with Publius Decius for the Gallic war, thus, later on,2
Papirius and Carvilius against the Samnites and Bruttians and the people of Lucania and of Tarentum.
Marcellus was made consul in his absence, being with the army; for Fabius, who was present and himself conducted the election, his consulship was continued.
The times and the straits of war and danger to the existence of the state deterred any one from searching for a precedent for that,3
and from suspecting the consul of greed for power.
On the contrary they praised his high-mindedness, in that, knowing the state had need of a great commander, and that he was himself undoubtedly that man, he counted his own unpopularity, should any be the consequence, as of less moment than the advantage of the state.
X. On the day on which the consuls entered upon office the senate met on the Capitol, and it was decreed first of all that the consuls should decide by lot or by mutual arrangement which of them should hold the election for naming the censors before leaving for the army.
Then for all who were with [p. 207]
the army their commands were continued, and they4
were ordered to remain in their assignments, Tiberius Gracchus at Luceria, where he was with the army of slave-volunteers,5
Gaius Terentius Varro in the Picene district, Marcus Pomponius in the Gallic;
and that of the praetors of the previous year, now as propraetors, Quintus Mucius should govern Sardinia and Marcus Valerius should be in command of the sea-coast at Brundisium, watchful against all movements of Philip, King of the Macedonians.
Sicily was assigned as his province to Publius Cornelius Lentulus, the praetor, and to Titus Otacilius the same fleet which he had had against the Carthaginians the previous year.
in large numbers —and the more they were believed by men simple and devout, the more of them used to be reported —were reported that year: that at Lanuvium ravens had made a nest inside the temple of Juno Sospita; that in Apulia a green palm took fire; that at Mantua a lake, the overflow of the river Mincius, appeared bloody;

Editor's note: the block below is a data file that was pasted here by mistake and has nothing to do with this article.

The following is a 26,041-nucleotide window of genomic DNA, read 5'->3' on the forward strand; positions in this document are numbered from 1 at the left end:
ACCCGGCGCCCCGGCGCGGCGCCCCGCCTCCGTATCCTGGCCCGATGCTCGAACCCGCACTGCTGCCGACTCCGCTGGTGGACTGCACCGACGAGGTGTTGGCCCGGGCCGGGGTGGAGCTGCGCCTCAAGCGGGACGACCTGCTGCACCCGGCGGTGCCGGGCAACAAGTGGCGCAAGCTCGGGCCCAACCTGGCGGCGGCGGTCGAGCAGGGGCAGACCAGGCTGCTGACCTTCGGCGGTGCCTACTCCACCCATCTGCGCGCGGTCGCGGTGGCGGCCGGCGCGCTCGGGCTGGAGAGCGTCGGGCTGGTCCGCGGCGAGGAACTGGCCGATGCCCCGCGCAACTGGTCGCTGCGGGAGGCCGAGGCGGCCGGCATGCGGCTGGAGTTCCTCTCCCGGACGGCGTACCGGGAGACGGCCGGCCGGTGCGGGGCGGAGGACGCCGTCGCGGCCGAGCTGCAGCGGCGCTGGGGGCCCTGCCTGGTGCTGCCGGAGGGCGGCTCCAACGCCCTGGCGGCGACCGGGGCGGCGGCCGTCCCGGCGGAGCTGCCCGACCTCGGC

and at Cales it rained chalk, and at Rome in the Cattle Market blood; and that on the Vicus Insteius7
an underground spring flowed with such a volume of water that the force of a torrent, as it were, overturned the jars, great and small, that were there and carried them along;
that the Atrium Publicum on the Capitol, the temple of Vulcan in the Campus, that of Vacuna8
and a public street in the Sabine country, the wall and a gate at Gabii were struck by lightning. Moreover other marvels were widely [p. 209]
circulated: that the spear of Mars at Praeneste moved9
of itself; that an ox in Sicily spoke; that among the Marrucini an infant in its mother's womb shouted “Hail, triumph!”;
that at Spoletium a woman was changed into a man; that at Hadria an altar was seen in the sky, and about it the forms of men in white garments.
In fact at Rome also, actually in the city, directly after the appearance of a swarm of bees in the Forum —a wonder because it is rare —certain men, asserting that they saw armed legions on the Janiculum, aroused the city to arms, whereas those who were on the Janiculum denied that anyone had been seen there except the usual dwellers on that hill.
Atonement was made for these prodigies with full-grown victims on the advice of the soothsayers, and a season of prayer to all the gods who had festal couches10
at Rome was proclaimed.